In Bobonaro the team was swamped by work, which was dealt with most effectively by using a special treatment protocol which Geoff has helped develop. With Geoff’s tutelage, Aida, in particular, has become extremely proficient in treating decay quickly  with basic equipment. A return visit next year is on the cards to assess the 344 teeth treated in this way.

Catastrophe struck on the ‘lucky’ team’s second last day. The compressor kicked the bucket at the worst time – when they were treating Sr Fatinha, our Timorese coordinator in Bobonaro. A 5 min job became a 2 hour job. Well done Geoff!

hotspringDespite equipment failures and  the bells and the dogs of Bobonaro, the team managed to maintain their remarkable spirit and goodwill throughout the trip. Could it be because of Anneli’s sterilisation efficiency  keeping them amply supplied with cold steel? Or was it super-dental assistant Breanna, with her continual rendition of AFL songs? Perhaps it was the pilgrimage with Sr Mendes  to the hotsprings at nearby Marobo? No matter what the reason, they were a great team!

Another successful trip despite many trials. The team treated a total of 578 patients. They extracted 321 teeth, filled 226 teeth and performed 438 preventive operations. Well done Hans, Yvonne, Breanna, Geoff, Anneli, Aida,  Sr Filomena and Sr Fatinha!

Team 2 report summary

Team 2’s visit in June was littered with challenges. An erupting volcano threw travel plans into disarray, a missed turn in the road meant an unplanned trip into Railaco, and  broken compressors and dodgy repairs limited both the work done in the first week as well as the team’s movements. Unfazed, the team – John, Tony and bilingual Sam, with our Timorese partners, Sr Filomena and Aida, the Timorese dental therapist – were able to visit the school in Dair and Liquiça Hospital, as well working in the Maubara Clinic. In total they carried out 829 treatments! Well done team!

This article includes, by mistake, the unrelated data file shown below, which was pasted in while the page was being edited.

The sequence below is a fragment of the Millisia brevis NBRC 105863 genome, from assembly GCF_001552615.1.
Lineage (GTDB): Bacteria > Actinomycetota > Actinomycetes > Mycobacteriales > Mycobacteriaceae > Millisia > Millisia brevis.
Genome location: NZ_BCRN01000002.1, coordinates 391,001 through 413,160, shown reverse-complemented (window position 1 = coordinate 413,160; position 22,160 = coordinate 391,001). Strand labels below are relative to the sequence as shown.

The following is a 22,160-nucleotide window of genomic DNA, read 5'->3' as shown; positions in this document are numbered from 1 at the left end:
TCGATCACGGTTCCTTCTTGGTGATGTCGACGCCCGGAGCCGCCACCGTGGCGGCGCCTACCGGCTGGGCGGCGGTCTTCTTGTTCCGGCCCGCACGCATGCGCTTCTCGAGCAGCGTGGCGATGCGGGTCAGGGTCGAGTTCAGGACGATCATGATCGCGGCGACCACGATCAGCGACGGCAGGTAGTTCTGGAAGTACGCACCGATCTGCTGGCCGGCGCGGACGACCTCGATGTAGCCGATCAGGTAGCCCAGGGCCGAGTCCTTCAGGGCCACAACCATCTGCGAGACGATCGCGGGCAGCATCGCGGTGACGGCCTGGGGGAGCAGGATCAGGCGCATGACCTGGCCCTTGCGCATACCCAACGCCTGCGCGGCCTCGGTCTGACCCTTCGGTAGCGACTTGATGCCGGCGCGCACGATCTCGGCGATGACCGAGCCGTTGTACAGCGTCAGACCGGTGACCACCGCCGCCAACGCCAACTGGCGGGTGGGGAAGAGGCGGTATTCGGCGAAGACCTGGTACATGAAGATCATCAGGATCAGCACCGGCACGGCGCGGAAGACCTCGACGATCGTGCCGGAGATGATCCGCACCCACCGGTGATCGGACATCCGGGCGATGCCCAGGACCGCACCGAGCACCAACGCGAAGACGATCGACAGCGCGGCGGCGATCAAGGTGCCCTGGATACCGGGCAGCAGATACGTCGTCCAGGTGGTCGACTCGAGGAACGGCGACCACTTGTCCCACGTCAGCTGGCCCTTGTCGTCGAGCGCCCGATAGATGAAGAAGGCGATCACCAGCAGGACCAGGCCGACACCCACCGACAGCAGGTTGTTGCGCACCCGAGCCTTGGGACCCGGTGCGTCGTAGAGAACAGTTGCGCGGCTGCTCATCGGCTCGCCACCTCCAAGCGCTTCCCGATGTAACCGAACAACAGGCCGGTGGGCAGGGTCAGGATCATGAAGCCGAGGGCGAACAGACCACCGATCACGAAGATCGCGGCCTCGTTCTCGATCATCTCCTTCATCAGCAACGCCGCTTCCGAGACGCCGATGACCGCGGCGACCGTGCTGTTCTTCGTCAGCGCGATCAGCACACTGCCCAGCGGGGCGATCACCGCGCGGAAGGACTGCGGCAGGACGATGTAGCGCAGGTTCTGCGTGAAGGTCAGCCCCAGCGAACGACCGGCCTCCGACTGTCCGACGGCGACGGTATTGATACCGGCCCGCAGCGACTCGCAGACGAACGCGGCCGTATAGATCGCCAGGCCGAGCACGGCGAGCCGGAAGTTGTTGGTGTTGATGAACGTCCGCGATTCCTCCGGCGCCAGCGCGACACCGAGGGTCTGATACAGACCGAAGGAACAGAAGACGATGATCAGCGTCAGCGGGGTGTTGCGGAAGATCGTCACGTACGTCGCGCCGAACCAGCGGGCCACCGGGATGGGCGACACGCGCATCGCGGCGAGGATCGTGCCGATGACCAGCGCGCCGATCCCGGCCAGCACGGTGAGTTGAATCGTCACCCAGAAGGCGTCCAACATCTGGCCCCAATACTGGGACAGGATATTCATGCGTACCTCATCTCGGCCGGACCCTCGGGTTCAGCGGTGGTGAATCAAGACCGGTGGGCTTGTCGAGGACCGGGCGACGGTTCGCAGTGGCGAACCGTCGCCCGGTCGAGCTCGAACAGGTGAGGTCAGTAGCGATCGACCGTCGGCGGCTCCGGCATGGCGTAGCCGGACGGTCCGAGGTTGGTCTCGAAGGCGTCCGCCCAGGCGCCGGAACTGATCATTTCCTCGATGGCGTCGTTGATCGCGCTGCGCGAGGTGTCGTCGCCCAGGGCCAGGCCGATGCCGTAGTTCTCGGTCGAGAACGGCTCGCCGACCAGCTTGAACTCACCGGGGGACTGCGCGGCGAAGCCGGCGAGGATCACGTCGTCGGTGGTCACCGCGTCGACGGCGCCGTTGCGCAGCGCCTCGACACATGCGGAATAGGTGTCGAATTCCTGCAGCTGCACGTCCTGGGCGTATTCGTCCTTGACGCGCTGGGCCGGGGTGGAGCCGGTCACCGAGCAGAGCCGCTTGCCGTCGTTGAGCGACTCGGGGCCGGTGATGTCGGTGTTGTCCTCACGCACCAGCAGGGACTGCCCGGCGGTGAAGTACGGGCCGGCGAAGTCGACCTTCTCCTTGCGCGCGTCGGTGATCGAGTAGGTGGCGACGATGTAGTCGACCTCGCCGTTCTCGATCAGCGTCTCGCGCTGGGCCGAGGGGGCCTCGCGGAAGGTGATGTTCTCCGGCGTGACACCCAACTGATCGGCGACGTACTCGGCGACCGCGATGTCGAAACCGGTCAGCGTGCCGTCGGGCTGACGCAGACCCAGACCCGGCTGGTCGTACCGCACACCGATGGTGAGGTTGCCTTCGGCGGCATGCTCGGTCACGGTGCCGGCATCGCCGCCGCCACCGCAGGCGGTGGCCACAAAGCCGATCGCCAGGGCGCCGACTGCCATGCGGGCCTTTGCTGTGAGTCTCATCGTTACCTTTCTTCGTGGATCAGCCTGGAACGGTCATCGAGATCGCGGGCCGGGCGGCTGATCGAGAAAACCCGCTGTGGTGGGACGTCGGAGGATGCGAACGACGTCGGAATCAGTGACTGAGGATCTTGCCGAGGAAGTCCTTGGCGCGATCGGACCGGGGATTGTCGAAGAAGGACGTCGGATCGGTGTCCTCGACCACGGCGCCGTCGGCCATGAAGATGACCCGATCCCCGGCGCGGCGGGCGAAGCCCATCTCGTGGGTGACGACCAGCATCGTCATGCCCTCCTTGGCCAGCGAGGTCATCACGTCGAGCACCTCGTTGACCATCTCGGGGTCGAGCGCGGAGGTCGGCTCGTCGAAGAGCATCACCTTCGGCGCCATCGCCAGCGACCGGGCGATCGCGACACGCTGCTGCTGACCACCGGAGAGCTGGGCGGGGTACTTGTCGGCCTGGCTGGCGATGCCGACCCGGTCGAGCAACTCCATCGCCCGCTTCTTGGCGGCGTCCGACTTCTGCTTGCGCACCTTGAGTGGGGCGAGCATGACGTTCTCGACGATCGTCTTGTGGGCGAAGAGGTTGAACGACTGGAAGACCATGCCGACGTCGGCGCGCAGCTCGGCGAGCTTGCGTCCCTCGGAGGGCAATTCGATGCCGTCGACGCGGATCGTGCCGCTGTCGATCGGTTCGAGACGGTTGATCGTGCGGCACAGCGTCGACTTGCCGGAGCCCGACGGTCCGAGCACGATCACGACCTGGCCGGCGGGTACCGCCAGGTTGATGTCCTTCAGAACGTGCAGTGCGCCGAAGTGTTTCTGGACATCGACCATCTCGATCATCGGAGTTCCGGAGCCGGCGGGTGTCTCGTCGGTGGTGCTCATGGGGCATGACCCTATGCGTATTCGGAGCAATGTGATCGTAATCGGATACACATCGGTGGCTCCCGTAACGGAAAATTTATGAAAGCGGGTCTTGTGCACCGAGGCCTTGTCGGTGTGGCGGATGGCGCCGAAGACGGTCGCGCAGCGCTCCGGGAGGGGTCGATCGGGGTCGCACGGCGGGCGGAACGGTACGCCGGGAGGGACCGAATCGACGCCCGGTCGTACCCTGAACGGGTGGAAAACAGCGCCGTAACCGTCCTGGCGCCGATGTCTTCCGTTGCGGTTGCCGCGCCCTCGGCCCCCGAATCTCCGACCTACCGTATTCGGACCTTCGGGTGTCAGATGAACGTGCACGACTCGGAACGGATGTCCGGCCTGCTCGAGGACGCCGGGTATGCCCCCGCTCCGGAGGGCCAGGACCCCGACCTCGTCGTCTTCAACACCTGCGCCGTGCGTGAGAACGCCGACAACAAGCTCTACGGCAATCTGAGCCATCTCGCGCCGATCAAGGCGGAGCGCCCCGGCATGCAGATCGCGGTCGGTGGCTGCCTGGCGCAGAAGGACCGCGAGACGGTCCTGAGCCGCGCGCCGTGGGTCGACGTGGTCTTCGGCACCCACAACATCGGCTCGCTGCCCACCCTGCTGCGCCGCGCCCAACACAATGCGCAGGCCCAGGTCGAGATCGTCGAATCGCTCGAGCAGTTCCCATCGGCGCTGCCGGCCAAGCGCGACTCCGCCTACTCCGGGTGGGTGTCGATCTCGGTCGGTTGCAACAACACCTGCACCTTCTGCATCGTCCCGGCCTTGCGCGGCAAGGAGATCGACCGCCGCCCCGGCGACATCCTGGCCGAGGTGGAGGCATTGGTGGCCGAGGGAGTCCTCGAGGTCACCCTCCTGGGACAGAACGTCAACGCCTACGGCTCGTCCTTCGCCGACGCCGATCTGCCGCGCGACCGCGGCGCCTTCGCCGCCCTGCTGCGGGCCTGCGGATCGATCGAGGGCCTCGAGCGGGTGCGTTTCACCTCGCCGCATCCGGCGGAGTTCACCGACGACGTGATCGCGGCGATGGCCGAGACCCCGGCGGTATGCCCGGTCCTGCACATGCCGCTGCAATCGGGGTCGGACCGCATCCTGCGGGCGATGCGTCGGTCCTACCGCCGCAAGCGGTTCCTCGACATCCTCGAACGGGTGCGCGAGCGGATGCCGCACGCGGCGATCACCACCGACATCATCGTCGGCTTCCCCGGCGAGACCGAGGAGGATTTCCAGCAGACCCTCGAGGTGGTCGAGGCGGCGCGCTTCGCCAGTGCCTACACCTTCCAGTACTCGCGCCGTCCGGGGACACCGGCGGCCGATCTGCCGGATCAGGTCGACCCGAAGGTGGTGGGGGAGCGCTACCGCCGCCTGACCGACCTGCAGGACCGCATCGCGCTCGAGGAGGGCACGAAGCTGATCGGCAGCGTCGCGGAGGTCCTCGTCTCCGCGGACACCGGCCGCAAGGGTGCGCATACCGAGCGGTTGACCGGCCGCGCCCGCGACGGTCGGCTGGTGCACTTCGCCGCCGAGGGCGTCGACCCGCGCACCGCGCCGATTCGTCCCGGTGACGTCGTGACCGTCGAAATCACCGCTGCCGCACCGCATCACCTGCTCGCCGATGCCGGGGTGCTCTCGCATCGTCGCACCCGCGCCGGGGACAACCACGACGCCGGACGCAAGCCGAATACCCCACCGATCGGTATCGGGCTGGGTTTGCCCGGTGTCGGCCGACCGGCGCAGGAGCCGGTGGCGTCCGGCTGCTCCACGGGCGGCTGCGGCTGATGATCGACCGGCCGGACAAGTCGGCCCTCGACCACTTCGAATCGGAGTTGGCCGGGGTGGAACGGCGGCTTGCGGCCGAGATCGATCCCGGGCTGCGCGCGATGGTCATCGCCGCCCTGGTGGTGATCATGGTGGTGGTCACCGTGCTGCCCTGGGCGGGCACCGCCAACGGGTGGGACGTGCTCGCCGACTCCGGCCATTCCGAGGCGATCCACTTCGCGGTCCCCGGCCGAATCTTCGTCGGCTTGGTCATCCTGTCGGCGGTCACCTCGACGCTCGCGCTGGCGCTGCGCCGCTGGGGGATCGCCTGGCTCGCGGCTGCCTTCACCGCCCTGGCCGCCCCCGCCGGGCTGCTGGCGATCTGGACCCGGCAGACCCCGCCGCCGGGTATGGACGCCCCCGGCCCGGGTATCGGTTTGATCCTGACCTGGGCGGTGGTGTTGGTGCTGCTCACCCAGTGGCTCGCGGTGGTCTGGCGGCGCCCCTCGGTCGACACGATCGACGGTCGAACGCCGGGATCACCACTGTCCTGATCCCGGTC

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Not enough dentists in Timor Leste

Timor Leste (East Timor) has a population of 1.1 million people. Of the less than 10 dentists in the country, almost all practice privately in Dili, the capital. There are a few free dental clinics – also located in Dili.  In comparison, the vast majority of East Timorese live rurally, reliant on subsistence farming. Hence, for the majority of East Timorese, dental treatment is something that is both financially and logistically unattainable. The Timorese government has tried to address this need by employing Indonesian-trained East Timorese dental ‘nurses’ in some rural hospitals. Unfortunately, these individuals are poorly trained, have minimal experience and are expected to attend their communities’ dental needs with almost no equipment.

The Timor Leste Dental Program is based in Maubara, a town 60km west of Dili, a trip of about 1 1/2 hours. Each year, several teams of volunteer Australian dentists, dental assistants and other dental professionals give two weeks to help our nearest neighbours. The purpose of the program is two-fold: Firstly,  to support the rurally-emplaced Timorese dental nurses with equipment, training and mentoring so that they can better serve their communities. Secondly, to provide much-needed dental care to the people living in rural areas of western Timor L’este.

Timorese communities suffer from high rates of dental decay and much of our treatment involves extraction of teeth that have caused pain for years. Many people have never seen a dentist before. The chewing of betel nut is common and so there are also many extractions due to gum disease. There is also a high incidence of oral cancer and tuberculosis-influenced oral infection. We see many things over there that simply do not exist here in Australia.